Unless your idol is Dwight from “The Office,” chances are you don’t want to get stuck in a dead-end job for the rest of your life. Millennials are the same way, and that’s one of the reasons they have a job-hopping reputation. According to Gallup research, the ability to learn and grow is their top priority when searching for a career. Unfortunately, such opportunities are few and far in between (leading to a high turnover rate seen among the 18-35 set).
What can businesses do about this? Give them what they want: career development opportunities being one of the main ways to help combat this turnover. In fact, if you do, you might just see the number of resignation letters decrease and new millennial talent flocking to your company.
Creating career development programs that keep employees around
What do millennials want?
Well, the answer to that question is a lot longer than we have time for, but in terms of career development, they prefer solid programs with clear outcomes. If a millennial enrolls in your company’s development program, what will they learn? How will they learn it? How will it help them advance their career? How will others be able to verify it? Knowing these answers ahead of time will increase the likelihood that they sign up for your program rather than dismiss it as ineffective from the outset.
Also, one thing to consider is that hands-on applications with real-world consequences are better learning tools than non-interactive videos or presentations for this generation. Often, getting one’s hands dirty is the best and only way to learn something. This is especially true for complicated or multi-step computer applications.
Furthermore, it’s important to make certain that you have a wide variety of development options. After all, your employees have different career goals, even if they happen to work in the same department. At an accounting firm, for instance, one associate may be interested in becoming a manager, while another wants to work on the company’s internal financial team. If you want to keep both, you’ll have to appeal to each of them rather than one over the other.
Once you’ve got your structured, comprehensive development plans in place, you’ll need to provide some sort of verification. After all, you’ll want to keep records of who achieved what, and your employees will want something to attest to all the hard work they did.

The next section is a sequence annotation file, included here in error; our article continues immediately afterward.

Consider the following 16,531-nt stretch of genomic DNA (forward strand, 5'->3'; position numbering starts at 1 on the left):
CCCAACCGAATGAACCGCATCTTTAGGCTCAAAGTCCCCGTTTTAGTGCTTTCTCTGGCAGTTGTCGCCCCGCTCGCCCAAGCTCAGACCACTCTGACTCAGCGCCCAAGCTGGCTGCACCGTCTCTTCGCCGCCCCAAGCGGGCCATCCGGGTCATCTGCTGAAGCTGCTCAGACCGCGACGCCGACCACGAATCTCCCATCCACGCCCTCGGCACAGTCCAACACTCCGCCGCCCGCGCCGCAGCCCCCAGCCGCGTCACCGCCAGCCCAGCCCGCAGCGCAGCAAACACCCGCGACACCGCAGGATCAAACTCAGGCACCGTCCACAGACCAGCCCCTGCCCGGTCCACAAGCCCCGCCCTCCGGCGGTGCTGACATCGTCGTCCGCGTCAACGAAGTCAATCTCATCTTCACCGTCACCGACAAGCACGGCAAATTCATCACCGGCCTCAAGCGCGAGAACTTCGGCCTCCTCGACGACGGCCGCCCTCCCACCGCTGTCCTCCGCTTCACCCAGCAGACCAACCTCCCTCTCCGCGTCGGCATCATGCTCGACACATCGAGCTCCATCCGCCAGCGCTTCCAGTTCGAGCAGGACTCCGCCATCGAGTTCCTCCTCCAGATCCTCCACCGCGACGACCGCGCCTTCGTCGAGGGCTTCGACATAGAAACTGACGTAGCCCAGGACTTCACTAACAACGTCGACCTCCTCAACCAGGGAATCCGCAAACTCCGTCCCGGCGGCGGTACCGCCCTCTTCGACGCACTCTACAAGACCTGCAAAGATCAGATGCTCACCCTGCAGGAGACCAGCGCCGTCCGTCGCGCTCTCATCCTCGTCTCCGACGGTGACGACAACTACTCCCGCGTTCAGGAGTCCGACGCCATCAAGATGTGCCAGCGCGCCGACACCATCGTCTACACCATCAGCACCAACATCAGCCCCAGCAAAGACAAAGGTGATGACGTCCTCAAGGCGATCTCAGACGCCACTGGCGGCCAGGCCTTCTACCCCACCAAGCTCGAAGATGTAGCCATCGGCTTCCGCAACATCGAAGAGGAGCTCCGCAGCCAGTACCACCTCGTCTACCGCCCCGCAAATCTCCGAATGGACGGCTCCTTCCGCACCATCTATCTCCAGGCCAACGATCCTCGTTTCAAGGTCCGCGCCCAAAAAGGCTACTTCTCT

This is where digital credentials come in to play.
Credentials are proof your employees learned something
Even the greatest development program won’t help you retain your employees if they emerge with nothing to show for it. Everyone wants proof of their accomplishments, both for personal satisfaction and to show their achievements to others.
Digital micro-credentials or badges are an easy way to give employees proof of their accomplishments and knowledge. They’re more official than a paper certificate which is easily replicated. Digital credentials meet the modern learner’s expectations of how the world runs.
What’s more, with the right credentialing software, your employees can share their accomplishments on social media. In the professional environment, that means LinkedIn. A verified digital copy of their completed coursework acts similarly to an endorsement from other LinkedIn members, signaling to other professionals that this person knows his or her stuff and that your company is invested in their professional development.
On that note, digital credentials can help you on the employee marketing front, too. If you’re the type of business that promotes its company culture in order to attract new hires, showing potential workers that your company offers a structured path to advancement definitely helps your cause.
Parchment makes it easy to create and offer micro credentials or badges as part of your employee development program. Learn more on our website!